At a recent AFJN staff retreat, we identified several positive developments in the strategic formation of pastoral centers and programming that support the integral human development intuition that Justice in the World speaks about.  For example, the publication of Training for Transformation by Ann Hope and Sally Timmel served as the guide for a vast number of DELTA (Development Education Literacy Training for Adults) training sessions that empowered the people in Africa.  Many dioceses on the continent have Justice and Peace (JP) commissions at the parish level and in small Christian communities in the outstations.  In the diocese I served in Sierra Leone all JP local committees, initiated by the Catholic parish, are open for full participation by Traditional Religion members, other Christian Churches and Muslim communities as they search and work together for justice.
Over the years, especially in the 1990’s, conflict resolution and restoration studies, programs and training were a priority to insure that post conflict reconstruction would lead to sustained peace, justice and progress for the development of African communities.   Also, the Church in many countries contributed to general civic education leading up to elections, HIV/AIDS outreach and the like.  In some countries, the Church is the only reputable agent of civil society.  In 2009 at the Second African Synod, the bishops reviewed the progress as well as the continuing challenges regarding justice and peace in Africa.   A lot of progress has been made, but our US and international press don’t pay much attention or acknowledge these good news stories.

It is a historical fact that since 1971 some of the most devastating wars have been played out on the continent, most as proxy wars between the world’s super powers, US and USSR, over the control of resources.  Not much as changed.  The arms and drug trades flourish. The number of victims of human trafficking and the movement of refugees both internally and externally has never been higher.  Countries such as Mozambique, the Democratic Republic of Congo, Sudan, Uganda and Angola have had long protracted wars.  Conflicts in Rwanda, Liberia, Sierra Leone, Ethiopia, Somalia, Eritrea, Zimbabwe and Mauritania/Western Sahara were shorter but just as brutal.  Now the proxy tensions are between US/Europe and China.  Journalistic freedom, literacy and movements for a more participatory and democratic governance are threatened today in Africa.  Government criticism of Christian Radio for being political is on the rise.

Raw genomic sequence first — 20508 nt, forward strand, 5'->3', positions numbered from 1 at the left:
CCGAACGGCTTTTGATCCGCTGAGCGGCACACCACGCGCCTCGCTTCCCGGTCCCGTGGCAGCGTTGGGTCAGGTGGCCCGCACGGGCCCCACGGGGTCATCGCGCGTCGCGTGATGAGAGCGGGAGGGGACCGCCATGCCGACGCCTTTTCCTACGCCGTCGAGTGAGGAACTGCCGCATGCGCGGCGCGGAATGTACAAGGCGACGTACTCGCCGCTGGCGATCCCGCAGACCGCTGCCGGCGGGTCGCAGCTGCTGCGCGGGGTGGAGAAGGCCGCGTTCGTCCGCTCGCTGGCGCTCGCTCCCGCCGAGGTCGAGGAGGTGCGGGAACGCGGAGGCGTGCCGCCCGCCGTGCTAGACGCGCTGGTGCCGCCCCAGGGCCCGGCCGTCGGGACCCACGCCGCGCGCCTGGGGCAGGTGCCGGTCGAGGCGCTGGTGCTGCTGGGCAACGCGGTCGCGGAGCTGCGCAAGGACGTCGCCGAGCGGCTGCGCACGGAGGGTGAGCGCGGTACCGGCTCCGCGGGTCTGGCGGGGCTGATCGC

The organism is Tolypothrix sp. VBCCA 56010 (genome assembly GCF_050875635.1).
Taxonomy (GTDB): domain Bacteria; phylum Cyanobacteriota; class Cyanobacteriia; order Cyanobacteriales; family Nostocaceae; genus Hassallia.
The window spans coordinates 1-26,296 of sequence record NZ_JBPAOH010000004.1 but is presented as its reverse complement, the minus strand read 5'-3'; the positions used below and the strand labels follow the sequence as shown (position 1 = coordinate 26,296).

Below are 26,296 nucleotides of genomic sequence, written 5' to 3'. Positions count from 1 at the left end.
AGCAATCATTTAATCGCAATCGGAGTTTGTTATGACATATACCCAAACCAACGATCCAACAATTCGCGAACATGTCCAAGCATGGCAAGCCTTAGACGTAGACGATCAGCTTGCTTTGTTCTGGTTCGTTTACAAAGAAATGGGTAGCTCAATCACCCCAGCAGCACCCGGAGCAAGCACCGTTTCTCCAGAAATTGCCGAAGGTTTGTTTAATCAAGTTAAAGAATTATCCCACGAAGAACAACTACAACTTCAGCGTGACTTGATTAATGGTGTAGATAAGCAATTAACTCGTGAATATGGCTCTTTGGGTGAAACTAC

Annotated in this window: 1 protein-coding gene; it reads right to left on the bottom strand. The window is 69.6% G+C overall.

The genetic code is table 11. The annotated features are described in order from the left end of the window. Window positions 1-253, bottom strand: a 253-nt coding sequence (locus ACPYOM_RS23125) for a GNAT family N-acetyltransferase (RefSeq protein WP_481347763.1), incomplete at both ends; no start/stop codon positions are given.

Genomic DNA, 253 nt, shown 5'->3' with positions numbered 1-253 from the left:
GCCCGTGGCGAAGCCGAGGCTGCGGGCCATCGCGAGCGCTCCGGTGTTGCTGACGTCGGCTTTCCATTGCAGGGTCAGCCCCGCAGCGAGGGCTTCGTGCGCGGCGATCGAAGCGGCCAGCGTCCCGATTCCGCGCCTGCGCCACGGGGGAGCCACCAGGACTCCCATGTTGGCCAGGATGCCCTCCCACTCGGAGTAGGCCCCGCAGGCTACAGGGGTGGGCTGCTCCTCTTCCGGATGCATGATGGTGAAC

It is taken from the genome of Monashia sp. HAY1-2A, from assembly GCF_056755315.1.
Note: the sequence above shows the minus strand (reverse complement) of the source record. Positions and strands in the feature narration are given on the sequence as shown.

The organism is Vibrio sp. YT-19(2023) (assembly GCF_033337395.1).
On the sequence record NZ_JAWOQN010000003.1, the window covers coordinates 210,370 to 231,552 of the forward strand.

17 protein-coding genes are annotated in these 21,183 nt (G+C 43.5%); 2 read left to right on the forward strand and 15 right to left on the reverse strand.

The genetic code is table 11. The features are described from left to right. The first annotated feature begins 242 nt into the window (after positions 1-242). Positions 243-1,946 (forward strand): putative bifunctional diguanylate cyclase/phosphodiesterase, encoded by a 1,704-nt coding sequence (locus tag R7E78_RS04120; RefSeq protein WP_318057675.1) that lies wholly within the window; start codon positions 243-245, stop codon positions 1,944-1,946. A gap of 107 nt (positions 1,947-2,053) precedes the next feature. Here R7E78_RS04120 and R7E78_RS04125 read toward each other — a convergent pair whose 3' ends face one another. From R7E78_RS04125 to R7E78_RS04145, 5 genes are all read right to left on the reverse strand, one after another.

Justice in the World deserves a read once more, not because of this anniversary, but because we need to stir the baptismal flames of grace that move us to act with justice, challenging this generation of Christians to put word into action.  As a way of shedding needed light on the outcomes of this document and the contributions of many Church agents over these 40 years, this year, in our newsletter, AFJN will research, reflect and report on the many initiatives that continue to be sparked by this Synod of 1971.  We may offer a webinar on these findings each year for the next three years, leading up to our 2013 Conference which will celebrate AFJN’s 30th anniversary.  There will also be initiatives encouraging local Africa Summits to happen  in various cities throughout the US bringing these findings closer to your home.
Our corpus of  Catholic social thought is rich, but much of it remains a dead letter.  As many of us know, justice and peace offices are the first to merge with others, be downsized or terminated on congregational, diocesan and parish levels.  I pray that the day may come when we do not need justice and peace committees, reflections centers and advocacy offices, not because of financial restraints due to the present economic crisis but because we have implemented the ways of the Reign of God and renewed relationships one with the other in true and strong solidarity.